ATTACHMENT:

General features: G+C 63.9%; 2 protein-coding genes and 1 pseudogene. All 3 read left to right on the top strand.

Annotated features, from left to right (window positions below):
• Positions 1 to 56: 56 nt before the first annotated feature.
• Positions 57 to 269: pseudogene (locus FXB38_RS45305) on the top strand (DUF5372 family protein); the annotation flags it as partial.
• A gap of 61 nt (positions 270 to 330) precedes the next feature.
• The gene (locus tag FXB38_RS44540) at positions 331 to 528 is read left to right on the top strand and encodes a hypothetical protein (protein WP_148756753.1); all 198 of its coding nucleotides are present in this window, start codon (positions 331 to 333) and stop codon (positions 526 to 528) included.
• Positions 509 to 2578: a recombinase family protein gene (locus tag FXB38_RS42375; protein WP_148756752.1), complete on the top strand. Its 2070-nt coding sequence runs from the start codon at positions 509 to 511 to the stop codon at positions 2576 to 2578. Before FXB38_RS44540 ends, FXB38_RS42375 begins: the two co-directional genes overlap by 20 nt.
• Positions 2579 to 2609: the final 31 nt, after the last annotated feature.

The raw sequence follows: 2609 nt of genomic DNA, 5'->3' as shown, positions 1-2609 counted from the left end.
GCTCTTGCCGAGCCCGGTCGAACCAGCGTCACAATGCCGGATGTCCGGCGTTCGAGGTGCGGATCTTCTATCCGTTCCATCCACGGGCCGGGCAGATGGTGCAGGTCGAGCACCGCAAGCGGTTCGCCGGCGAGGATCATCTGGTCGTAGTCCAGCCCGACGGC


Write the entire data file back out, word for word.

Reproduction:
General features: G+C 63.9%; 2 protein-coding genes and 1 pseudogene. All 3 read left to right on the top strand.

Annotated features, from left to right (window positions below):
• Positions 1 to 56: 56 nt before the first annotated feature.
• Positions 57 to 269: pseudogene (locus FXB38_RS45305) on the top strand (DUF5372 family protein); the annotation flags it as partial.
• A gap of 61 nt (positions 270 to 330) precedes the next feature.
• The gene (locus tag FXB38_RS44540) at positions 331 to 528 is read left to right on the top strand and encodes a hypothetical protein (protein WP_148756753.1); all 198 of its coding nucleotides are present in this window, start codon (positions 331 to 333) and stop codon (positions 526 to 528) included.
• Positions 509 to 2578: a recombinase family protein gene (locus tag FXB38_RS42375; protein WP_148756752.1), complete on the top strand. Its 2070-nt coding sequence runs from the start codon at positions 509 to 511 to the stop codon at positions 2576 to 2578. Before FXB38_RS44540 ends, FXB38_RS42375 begins: the two co-directional genes overlap by 20 nt.
• Positions 2579 to 2609: the final 31 nt, after the last annotated feature.

The raw sequence follows: 2609 nt of genomic DNA, 5'->3' as shown, positions 1-2609 counted from the left end.
GCTCTTGCCGAGCCCGGTCGAACCAGCGTCACAATGCCGGATGTCCGGCGTTCGAGGTGCGGATCTTCTATCCGTTCCATCCACGGGCCGGGCAGATGGTGCAGGTCGAGCACCGCAAGCGGTTCGCCGGCGAGGATCATCTGGTCGTAGTCCAGCCCGACGGC